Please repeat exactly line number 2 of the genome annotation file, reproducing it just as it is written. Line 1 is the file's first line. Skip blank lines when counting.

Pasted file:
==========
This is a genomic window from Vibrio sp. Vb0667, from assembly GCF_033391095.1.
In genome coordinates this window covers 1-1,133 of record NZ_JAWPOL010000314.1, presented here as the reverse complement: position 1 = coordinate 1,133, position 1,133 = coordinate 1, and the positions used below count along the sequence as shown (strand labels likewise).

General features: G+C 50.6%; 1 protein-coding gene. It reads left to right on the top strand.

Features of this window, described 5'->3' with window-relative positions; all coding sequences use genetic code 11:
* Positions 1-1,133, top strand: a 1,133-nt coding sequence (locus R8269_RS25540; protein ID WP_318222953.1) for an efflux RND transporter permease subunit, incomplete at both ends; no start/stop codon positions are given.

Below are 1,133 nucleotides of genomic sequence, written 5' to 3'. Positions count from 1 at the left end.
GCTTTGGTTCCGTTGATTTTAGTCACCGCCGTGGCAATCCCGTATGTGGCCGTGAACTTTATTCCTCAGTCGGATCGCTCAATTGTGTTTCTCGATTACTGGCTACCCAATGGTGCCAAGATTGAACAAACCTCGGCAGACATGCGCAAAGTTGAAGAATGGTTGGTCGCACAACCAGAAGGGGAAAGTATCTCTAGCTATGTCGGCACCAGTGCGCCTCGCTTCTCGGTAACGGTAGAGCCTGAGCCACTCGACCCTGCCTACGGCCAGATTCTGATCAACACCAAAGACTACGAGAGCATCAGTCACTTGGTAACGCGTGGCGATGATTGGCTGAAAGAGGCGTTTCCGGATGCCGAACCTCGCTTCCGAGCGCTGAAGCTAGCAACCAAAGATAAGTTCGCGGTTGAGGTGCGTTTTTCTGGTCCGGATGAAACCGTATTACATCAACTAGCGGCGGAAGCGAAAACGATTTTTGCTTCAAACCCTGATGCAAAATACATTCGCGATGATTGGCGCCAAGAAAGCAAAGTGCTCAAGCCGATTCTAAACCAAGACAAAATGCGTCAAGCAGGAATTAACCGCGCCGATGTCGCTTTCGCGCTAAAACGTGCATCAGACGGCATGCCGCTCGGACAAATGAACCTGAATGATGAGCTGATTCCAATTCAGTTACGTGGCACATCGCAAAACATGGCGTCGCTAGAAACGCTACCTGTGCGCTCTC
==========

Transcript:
In genome coordinates this window covers 1-1,133 of record NZ_JAWPOL010000314.1, presented here as the reverse complement: position 1 = coordinate 1,133, position 1,133 = coordinate 1, and the positions used below count along the sequence as shown (strand labels likewise).